Monday, August 22, 2016

Gaude Brings a Stimulating Program of A Cappella Counterpoint to Old First Concerts

Gaude, whose name is the Latin word for “rejoice,” was founded by its Music Director Jace Wittig (formerly Interim Director of Chanticleer) about a year ago. It is an a cappella chamber ensemble consisting of only eight vocalists; and, while Wittig is responsible for repertoire and preparing the performances, he does not act as a conductor. The vocalists are sopranos Caitlin Tabancay Austin and Elizabeth Kimble, mezzo Danielle Sampson, alto Gabriela Estephanie Solis, tenors Samuel Faustine and Michael Desnoyers, baritone Matthew Peterson, and bass Clayton Moser. The group gave its debut performances in both San Jose and San Francisco in December of 2015, and yesterday afternoon Gaude made its debut in the Old First Concerts series at Old First Church.

While much of the program was centered on the Renaissance, the twentieth century was also represented through works by Herbert Howells, Francis Poulenc, Arvo Pärt, and Jan Gilbert. The “spinal cord” of the program was the “Da pacem” Mass setting originally attributed to Josquin des Prez. However, the program notes observed that recent research suggests that the actual composer may have been Josquin’s Franco-Flemish contemporary, Noel Bauldeweyn. Thanks to the Italian printer Ottaviano Petrucci, Josquin was one of the first composers to have his music published; and, as Kate van Orden observed in her book Music, Authorship, and the Book in the First Century of Print, the new age of music publication was also a new age of capitalism. Petrucci probably knew that books bearing Josquin’s name would sell better than anything by Bauldeweyn. Indeed, almost twenty years after Josquin’s death, George Foster penned the witticism that Josquin was “writing more compositions than when he was still alive.”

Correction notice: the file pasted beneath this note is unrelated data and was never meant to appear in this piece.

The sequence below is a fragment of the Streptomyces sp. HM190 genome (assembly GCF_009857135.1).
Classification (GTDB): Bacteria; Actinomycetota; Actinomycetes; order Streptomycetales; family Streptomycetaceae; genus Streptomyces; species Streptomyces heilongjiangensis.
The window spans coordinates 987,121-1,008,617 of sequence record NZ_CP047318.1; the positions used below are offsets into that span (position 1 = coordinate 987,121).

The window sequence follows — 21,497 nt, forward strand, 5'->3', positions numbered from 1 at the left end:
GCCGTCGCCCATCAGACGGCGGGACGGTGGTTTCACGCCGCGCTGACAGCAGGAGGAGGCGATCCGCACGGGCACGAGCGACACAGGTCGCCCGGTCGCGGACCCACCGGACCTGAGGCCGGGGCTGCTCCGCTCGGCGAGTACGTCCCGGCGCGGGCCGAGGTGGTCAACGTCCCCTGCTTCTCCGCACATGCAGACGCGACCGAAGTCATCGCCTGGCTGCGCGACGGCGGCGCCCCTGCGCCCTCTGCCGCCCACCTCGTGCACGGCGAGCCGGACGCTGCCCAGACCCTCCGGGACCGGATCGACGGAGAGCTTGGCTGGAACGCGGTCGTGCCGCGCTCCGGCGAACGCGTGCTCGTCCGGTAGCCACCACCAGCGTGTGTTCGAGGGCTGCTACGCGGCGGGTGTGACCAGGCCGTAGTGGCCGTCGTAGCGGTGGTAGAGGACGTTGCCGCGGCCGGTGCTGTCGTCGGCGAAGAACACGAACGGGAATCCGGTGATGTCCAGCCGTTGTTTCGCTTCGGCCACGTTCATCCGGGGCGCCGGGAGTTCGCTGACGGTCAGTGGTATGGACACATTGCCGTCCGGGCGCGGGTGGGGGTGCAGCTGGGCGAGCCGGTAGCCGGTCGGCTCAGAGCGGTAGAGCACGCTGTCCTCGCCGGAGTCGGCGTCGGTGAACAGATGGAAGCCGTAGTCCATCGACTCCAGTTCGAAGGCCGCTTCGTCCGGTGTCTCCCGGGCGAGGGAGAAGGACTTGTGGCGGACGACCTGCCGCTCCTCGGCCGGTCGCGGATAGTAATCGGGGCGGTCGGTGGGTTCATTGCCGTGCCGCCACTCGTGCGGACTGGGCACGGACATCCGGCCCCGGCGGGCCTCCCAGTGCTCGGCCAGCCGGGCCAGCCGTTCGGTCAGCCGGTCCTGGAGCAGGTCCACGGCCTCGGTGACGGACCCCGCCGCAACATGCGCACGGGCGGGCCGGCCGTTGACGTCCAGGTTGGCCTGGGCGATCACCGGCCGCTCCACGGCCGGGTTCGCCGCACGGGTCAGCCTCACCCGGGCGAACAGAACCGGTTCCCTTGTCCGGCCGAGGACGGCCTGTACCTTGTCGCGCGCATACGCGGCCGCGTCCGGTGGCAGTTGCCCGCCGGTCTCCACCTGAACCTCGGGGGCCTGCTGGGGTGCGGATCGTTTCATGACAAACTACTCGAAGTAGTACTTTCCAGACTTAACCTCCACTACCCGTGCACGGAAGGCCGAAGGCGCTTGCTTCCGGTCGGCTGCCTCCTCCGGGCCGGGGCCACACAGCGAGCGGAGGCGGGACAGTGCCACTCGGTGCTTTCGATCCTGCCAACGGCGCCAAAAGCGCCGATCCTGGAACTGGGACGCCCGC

The title of the Mass setting comes from a Latin hymn (“Give peace, O Lord”), whose plainchant setting was used as a cantus firmus. Thus, Wittig framed the performance of Josquin’s “Kyrie” and “Gloria” movements with the incantation of the plainchant, as well as settings of this hymn by Thomas Tallis and Howells. (Howells used it as the first movement of his own approach to setting the Requiem Mass.) Later in the program Gaude sang Pärt’s setting of “Da pacem Domine” and the “Agnus Dei” portion of the Mass. The use of plainchant as cantus firmus was also illustrated by Orlande de Lassus’ eight-part setting of Salve Regina (hail holy queen) antiphon, sung in plainchant before the Lassus version.

Considering how much ground was covered by the entire program, it was impressive that the complete performance lasted only about an hour. All selections were relatively short, but they were all equally engaging. The counterpoint took in settings of from four to eight voices. Lassus and Tomás Luis de Victoria were the two “big three” Renaissance composers included. While the third, Giovanni Pierluigi da Palestrina was omitted, his absence was more than adequately compensated by the thoroughly adventurous counterpoint of Carlo Gesualdo.

However, the deepest impression probably was made by Pärt’s “Da pacem Domine” setting. Recordings cannot convey just how significant the spatial element is in Pärt’s music, particularly the a cappella vocal compositions. This is not the point-against-point writing of conventional counterpoint. The “points” are still there. However, they sustain in ways that allow them to overlap succeeding “points” in a manner that differs strikingly from the traditional suspension technique. Hence the name that Pärt has assigned to his approach is “tintinnabuli,” which is Latin for “little bells.” Sonority is all about points of attack and sustained resonance, and it is only in a performance setting that the ear can really appreciate the physical side of the separation of those points of attack.

Taken as a whole, then, the program prepared by Wittig provided not only a solid appreciation for the scope of a cappella music but an engaging exploration of connections between the pre-Classical past and the immediate present; and Gaude proved itself entirely capable to doing justice to the full scope of those connections.

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